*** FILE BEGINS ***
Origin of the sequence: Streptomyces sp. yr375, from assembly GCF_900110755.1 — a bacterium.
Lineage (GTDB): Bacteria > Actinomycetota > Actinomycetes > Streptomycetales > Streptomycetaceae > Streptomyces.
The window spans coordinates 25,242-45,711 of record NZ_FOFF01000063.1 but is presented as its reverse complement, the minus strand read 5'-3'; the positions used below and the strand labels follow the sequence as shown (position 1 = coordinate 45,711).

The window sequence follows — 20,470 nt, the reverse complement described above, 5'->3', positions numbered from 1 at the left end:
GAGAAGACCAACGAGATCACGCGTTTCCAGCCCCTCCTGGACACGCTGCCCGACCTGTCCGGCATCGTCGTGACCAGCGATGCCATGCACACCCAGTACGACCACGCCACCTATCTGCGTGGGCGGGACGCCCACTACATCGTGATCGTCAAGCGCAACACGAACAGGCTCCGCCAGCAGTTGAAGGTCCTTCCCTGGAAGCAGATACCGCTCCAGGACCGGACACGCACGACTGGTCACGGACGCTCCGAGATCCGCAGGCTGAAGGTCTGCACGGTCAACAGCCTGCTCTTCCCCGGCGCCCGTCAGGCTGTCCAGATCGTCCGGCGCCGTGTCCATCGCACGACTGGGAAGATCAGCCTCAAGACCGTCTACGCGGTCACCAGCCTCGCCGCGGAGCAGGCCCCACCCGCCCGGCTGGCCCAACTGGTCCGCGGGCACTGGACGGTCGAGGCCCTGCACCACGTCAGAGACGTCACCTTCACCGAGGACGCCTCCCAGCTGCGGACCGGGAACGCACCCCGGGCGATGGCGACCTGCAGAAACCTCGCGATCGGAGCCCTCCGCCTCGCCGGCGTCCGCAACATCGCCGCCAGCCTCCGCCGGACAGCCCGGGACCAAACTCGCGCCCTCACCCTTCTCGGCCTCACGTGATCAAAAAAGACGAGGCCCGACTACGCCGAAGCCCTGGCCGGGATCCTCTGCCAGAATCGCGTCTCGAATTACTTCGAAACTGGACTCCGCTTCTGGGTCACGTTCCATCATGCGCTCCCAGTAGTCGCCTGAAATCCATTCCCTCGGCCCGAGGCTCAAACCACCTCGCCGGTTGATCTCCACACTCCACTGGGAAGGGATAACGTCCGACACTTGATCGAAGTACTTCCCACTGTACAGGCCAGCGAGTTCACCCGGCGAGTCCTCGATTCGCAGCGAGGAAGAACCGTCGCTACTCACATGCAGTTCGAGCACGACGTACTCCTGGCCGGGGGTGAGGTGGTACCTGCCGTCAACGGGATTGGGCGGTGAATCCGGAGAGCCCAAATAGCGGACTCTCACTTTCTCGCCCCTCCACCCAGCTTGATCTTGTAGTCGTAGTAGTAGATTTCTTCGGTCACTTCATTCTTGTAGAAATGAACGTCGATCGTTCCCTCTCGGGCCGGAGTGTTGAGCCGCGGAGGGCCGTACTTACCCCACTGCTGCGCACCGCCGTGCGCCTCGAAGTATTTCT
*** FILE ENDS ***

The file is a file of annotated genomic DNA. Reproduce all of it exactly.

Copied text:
Origin of the sequence: Streptomyces sp. yr375, from assembly GCF_900110755.1 — a bacterium.
Lineage (GTDB): Bacteria > Actinomycetota > Actinomycetes > Streptomycetales > Streptomycetaceae > Streptomyces.
The window spans coordinates 25,242-45,711 of record NZ_FOFF01000063.1 but is presented as its reverse complement, the minus strand read 5'-3'; the positions used below and the strand labels follow the sequence as shown (position 1 = coordinate 45,711).

The window sequence follows — 20,470 nt, the reverse complement described above, 5'->3', positions numbered from 1 at the left end:
GAGAAGACCAACGAGATCACGCGTTTCCAGCCCCTCCTGGACACGCTGCCCGACCTGTCCGGCATCGTCGTGACCAGCGATGCCATGCACACCCAGTACGACCACGCCACCTATCTGCGTGGGCGGGACGCCCACTACATCGTGATCGTCAAGCGCAACACGAACAGGCTCCGCCAGCAGTTGAAGGTCCTTCCCTGGAAGCAGATACCGCTCCAGGACCGGACACGCACGACTGGTCACGGACGCTCCGAGATCCGCAGGCTGAAGGTCTGCACGGTCAACAGCCTGCTCTTCCCCGGCGCCCGTCAGGCTGTCCAGATCGTCCGGCGCCGTGTCCATCGCACGACTGGGAAGATCAGCCTCAAGACCGTCTACGCGGTCACCAGCCTCGCCGCGGAGCAGGCCCCACCCGCCCGGCTGGCCCAACTGGTCCGCGGGCACTGGACGGTCGAGGCCCTGCACCACGTCAGAGACGTCACCTTCACCGAGGACGCCTCCCAGCTGCGGACCGGGAACGCACCCCGGGCGATGGCGACCTGCAGAAACCTCGCGATCGGAGCCCTCCGCCTCGCCGGCGTCCGCAACATCGCCGCCAGCCTCCGCCGGACAGCCCGGGACCAAACTCGCGCCCTCACCCTTCTCGGCCTCACGTGATCAAAAAAGACGAGGCCCGACTACGCCGAAGCCCTGGCCGGGATCCTCTGCCAGAATCGCGTCTCGAATTACTTCGAAACTGGACTCCGCTTCTGGGTCACGTTCCATCATGCGCTCCCAGTAGTCGCCTGAAATCCATTCCCTCGGCCCGAGGCTCAAACCACCTCGCCGGTTGATCTCCACACTCCACTGGGAAGGGATAACGTCCGACACTTGATCGAAGTACTTCCCACTGTACAGGCCAGCGAGTTCACCCGGCGAGTCCTCGATTCGCAGCGAGGAAGAACCGTCGCTACTCACATGCAGTTCGAGCACGACGTACTCCTGGCCGGGGGTGAGGTGGTACCTGCCGTCAACGGGATTGGGCGGTGAATCCGGAGAGCCCAAATAGCGGACTCTCACTTTCTCGCCCCTCCACCCAGCTTGATCTTGTAGTCGTAGTAGTAGATTTCTTCGGTCACTTCATTCTTGTAGAAATGAACGTCGATCGTTCCCTCTCGGGCCGGAGTGTTGAGCCGCGGAGGGCCGTACTTACCCCACTGCTGCGCACCGCCGTGCGCCTCGAAGTATTTCT